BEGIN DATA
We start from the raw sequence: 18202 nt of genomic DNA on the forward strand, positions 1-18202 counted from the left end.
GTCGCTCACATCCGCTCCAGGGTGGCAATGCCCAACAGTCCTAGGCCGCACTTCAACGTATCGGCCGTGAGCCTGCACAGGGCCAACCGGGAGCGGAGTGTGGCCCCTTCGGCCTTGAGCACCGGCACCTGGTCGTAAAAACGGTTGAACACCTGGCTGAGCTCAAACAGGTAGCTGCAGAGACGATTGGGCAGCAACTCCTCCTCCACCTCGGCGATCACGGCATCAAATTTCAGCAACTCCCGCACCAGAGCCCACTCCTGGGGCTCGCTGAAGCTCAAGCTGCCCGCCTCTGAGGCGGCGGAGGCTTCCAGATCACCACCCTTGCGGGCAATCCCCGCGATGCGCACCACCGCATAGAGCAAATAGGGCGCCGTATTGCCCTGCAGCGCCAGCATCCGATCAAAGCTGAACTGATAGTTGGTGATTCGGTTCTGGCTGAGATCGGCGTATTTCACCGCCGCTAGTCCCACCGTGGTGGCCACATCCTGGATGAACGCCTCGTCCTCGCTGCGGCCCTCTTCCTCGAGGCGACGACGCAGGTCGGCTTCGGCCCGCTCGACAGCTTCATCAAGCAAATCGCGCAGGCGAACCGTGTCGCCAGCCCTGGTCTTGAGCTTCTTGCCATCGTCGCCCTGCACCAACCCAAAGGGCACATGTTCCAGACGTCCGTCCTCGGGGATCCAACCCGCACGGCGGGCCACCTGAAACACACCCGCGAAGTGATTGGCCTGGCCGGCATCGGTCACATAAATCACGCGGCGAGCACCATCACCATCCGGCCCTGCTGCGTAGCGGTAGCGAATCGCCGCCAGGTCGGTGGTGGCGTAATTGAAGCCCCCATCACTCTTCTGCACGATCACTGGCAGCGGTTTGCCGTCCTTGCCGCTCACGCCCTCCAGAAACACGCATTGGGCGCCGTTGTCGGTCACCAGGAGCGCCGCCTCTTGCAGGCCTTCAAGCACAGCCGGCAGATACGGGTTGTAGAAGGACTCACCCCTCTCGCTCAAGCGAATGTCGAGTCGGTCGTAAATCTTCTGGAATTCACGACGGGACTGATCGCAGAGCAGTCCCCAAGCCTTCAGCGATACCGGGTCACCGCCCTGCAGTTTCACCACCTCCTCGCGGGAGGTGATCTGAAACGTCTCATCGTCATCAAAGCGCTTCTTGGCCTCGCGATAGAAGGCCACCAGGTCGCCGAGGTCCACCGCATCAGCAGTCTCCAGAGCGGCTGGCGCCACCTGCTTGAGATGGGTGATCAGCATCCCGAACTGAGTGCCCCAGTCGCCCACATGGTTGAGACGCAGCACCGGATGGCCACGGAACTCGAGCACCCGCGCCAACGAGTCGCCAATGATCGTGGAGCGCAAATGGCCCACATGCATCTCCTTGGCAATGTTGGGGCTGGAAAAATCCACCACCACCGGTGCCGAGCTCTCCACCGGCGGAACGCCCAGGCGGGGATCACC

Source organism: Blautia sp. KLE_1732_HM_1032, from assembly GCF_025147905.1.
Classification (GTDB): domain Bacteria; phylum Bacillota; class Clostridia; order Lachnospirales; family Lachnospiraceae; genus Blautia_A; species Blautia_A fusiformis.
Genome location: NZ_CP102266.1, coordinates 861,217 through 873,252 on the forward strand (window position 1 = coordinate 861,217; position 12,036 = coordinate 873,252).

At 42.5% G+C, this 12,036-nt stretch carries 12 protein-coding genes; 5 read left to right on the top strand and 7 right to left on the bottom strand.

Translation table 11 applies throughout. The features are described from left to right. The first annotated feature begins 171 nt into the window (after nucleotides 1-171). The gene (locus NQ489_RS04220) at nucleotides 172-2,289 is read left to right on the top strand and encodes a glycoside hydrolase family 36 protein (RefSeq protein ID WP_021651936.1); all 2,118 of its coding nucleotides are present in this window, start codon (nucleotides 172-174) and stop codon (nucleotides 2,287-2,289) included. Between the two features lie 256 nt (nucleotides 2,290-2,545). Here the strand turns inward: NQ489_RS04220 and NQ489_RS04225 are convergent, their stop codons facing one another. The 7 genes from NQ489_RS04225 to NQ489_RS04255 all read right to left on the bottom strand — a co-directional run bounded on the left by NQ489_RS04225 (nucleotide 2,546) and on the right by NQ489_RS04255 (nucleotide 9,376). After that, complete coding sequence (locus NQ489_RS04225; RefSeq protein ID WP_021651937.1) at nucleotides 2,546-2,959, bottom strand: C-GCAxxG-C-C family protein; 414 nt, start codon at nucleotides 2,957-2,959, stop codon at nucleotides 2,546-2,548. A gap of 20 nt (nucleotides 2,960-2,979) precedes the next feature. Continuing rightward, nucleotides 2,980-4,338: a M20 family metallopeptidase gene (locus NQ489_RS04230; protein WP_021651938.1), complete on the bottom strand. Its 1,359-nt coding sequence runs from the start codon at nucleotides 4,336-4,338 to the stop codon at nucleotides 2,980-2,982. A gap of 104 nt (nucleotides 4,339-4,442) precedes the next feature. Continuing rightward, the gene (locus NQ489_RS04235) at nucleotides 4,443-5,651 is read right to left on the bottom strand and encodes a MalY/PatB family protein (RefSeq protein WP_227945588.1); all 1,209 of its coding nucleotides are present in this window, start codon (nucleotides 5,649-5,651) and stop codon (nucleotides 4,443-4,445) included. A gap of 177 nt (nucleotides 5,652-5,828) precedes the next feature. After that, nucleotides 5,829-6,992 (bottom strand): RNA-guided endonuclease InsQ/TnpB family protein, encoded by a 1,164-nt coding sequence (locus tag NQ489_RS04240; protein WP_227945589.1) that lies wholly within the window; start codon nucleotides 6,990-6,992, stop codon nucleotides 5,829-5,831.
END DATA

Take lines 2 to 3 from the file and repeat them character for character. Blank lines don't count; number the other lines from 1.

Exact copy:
GTCGCTCACATCCGCTCCAGGGTGGCAATGCCCAACAGTCCTAGGCCGCACTTCAACGTATCGGCCGTGAGCCTGCACAGGGCCAACCGGGAGCGGAGTGTGGCCCCTTCGGCCTTGAGCACCGGCACCTGGTCGTAAAAACGGTTGAACACCTGGCTGAGCTCAAACAGGTAGCTGCAGAGACGATTGGGCAGCAACTCCTCCTCCACCTCGGCGATCACGGCATCAAATTTCAGCAACTCCCGCACCAGAGCCCACTCCTGGGGCTCGCTGAAGCTCAAGCTGCCCGCCTCTGAGGCGGCGGAGGCTTCCAGATCACCACCCTTGCGGGCAATCCCCGCGATGCGCACCACCGCATAGAGCAAATAGGGCGCCGTATTGCCCTGCAGCGCCAGCATCCGATCAAAGCTGAACTGATAGTTGGTGATTCGGTTCTGGCTGAGATCGGCGTATTTCACCGCCGCTAGTCCCACCGTGGTGGCCACATCCTGGATGAACGCCTCGTCCTCGCTGCGGCCCTCTTCCTCGAGGCGACGACGCAGGTCGGCTTCGGCCCGCTCGACAGCTTCATCAAGCAAATCGCGCAGGCGAACCGTGTCGCCAGCCCTGGTCTTGAGCTTCTTGCCATCGTCGCCCTGCACCAACCCAAAGGGCACATGTTCCAGACGTCCGTCCTCGGGGATCCAACCCGCACGGCGGGCCACCTGAAACACACCCGCGAAGTGATTGGCCTGGCCGGCATCGGTCACATAAATCACGCGGCGAGCACCATCACCATCCGGCCCTGCTGCGTAGCGGTAGCGAATCGCCGCCAGGTCGGTGGTGGCGTAATTGAAGCCCCCATCACTCTTCTGCACGATCACTGGCAGCGGTTTGCCGTCCTTGCCGCTCACGCCCTCCAGAAACACGCATTGGGCGCCGTTGTCGGTCACCAGGAGCGCCGCCTCTTGCAGGCCTTCAAGCACAGCCGGCAGATACGGGTTGTAGAAGGACTCACCCCTCTCGCTCAAGCGAATGTCGAGTCGGTCGTAAATCTTCTGGAATTCACGACGGGACTGATCGCAGAGCAGTCCCCAAGCCTTCAGCGATACCGGGTCACCGCCCTGCAGTTTCACCACCTCCTCGCGGGAGGTGATCTGAAACGTCTCATCGTCATCAAAGCGCTTCTTGGCCTCGCGATAGAAGGCCACCAGGTCGCCGAGGTCCACCGCATCAGCAGTCTCCAGAGCGGCTGGCGCCACCTGCTTGAGATGGGTGATCAGCATCCCGAACTGAGTGCCCCAGTCGCCCACATGGTTGAGACGCAGCACCGGATGGCCACGGAACTCGAGCACCCGCGCCAACGAGTCGCCAATGATCGTGGAGCGCAAATGGCCCACATGCATCTCCTTGGCAATGTTGGGGCTGGAAAAATCCACCACCACCGGTGCCGAGCTCTCCACCGGCGGAACGCCCAGGCGGGGATCACC

Source organism: Blautia sp. KLE_1732_HM_1032, from assembly GCF_025147905.1.